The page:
Was I Wrongfully Terminated?


Was I Wrongfully Terminated?

Being laid off from your job can be a huge surprise, especially if you feel you’ve been unfairly dismissed. While your employer has the right to dismiss you, you can challenge the dismissal and sue your employer if they do so unfairly.

Exceptions to At-Will Employment

In California, most employment relationships are at an ‘at-will state. This means that the employer and employee can end the working relationship for any reason and without notice. 

What Counts as Wrongful Termination? 

Although the at-will employment rule exists, California labor law has carved out exceptions to this rule. These exceptions include:

  1. Breach of contract

You’re not an at-will employee if your employment contract states that you’ll only be terminated under certain conditions. If you have such an agreement, it would be wrongful termination if your employer dismisses you for any other reason than stated in your employment agreement.  

  1. Breach of the covenant of good faith and fair dealing

If your boss unfairly dismisses you, you may have a claim for wrongful termination. This may be based on the fact that your employer has violated their ‘covenant of good faith and fair dealing.’ 

In the workplace, lack of communication, evasion, deliberate inaction, lies, and any other form of interference are potential breaches of the covenant of good faith and fair dealings. Under certain circumstances, they could give rise to a claim of wrongful termination.

  1. Retaliation for complaints of sexual harassment

The law prohibits sexual harassment in the workplace. Your employer must provide a work environment that is free of sexual harassment. Therefore, it is illegal for your boss to dismiss you or retaliate against you for complaining about or reporting sexual harassment (whether directed at you or a coworker) or participating as a witness in a sexual harassment investigation or case.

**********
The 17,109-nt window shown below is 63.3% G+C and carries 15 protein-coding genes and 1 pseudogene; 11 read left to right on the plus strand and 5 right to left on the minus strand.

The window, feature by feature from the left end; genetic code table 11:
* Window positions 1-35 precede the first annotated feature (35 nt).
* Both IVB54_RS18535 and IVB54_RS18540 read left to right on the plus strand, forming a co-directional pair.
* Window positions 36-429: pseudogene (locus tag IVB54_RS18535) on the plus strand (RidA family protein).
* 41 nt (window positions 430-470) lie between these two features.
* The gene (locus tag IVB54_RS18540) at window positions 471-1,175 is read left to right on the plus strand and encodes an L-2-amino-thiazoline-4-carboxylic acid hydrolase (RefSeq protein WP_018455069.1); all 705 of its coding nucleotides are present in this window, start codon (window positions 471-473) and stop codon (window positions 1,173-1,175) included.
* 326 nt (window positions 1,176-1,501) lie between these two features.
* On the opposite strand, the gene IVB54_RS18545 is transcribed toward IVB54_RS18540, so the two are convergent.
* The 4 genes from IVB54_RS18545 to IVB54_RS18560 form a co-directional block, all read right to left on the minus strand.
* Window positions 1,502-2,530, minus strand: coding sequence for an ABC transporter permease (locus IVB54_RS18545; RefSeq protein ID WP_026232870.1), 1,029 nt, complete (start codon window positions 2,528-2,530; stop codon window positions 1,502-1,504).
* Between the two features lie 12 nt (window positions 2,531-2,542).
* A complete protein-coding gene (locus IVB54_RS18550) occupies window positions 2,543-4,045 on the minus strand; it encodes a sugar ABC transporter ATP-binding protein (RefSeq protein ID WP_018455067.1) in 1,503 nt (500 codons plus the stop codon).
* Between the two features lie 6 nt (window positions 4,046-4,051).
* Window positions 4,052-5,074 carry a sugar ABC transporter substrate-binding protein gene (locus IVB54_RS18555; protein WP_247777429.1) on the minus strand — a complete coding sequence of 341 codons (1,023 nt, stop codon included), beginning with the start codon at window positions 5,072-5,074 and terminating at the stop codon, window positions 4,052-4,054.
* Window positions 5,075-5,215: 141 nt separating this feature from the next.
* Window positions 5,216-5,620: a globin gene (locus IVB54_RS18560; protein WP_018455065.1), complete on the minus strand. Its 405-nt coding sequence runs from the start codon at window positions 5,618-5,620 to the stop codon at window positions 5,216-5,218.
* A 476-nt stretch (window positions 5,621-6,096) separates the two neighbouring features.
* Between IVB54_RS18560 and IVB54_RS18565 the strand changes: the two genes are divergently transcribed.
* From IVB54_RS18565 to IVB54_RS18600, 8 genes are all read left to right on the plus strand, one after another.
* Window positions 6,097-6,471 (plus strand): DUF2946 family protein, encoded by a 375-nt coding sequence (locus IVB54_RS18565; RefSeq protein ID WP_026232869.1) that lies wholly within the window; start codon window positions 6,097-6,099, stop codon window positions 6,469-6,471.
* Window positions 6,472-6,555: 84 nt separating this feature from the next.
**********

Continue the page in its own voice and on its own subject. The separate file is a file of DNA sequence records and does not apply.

1. Retaliation for taking family or medical leave

If your employer dismisses you while you’re on medical leave or within 90 days after returning from your leave, the law will presume that this is a wrongful termination.

  1. Retaliation for complaining about violations of wage and hour laws

Your employer shouldn’t fire you or retaliate against you for:

Complaining about and reporting unpaid wages, rest break  and meal break violations, or unpaid overtime pay

Filing a formal complaint for unpaid wages or for exercising any rights protected by the California Labor Code

  1. Pregnancy discrimination

If you request workplace accommodations resulting from your pregnancy, including shorter hours or leave, and are denied or dismissed, this would constitute wrongful termination.  

  1. Based on discrimination

It is considered wrongful termination if your employer fires you based on your 

  1. Violation of the public policy

It’s also considered wrongful termination if your employer fires you because:

What Can You Do If You’ve Been Wrongfully Terminated?

If you feel like you’ve been wrongfully terminated, contact an experienced Los Angeles wrongful termination attorney.

A wrongful termination attorney Los Angeles will evaluate the potential of your case, help you determine what evidence will be important as the case progresses, and help you gather this evidence.

Are You Looking for an Orange County Wrongful Termination Attorney?

At Neal-Lopez Law Group,  our workplace lawyers Los Angeles have a track record of representing wrongful termination victims in court and obtaining successful results on behalf of the clients.  

Visit our offices today or call us on (562) 269-4325 and talk to our Los Angeles workplace lawyers to start your wrongful termination case.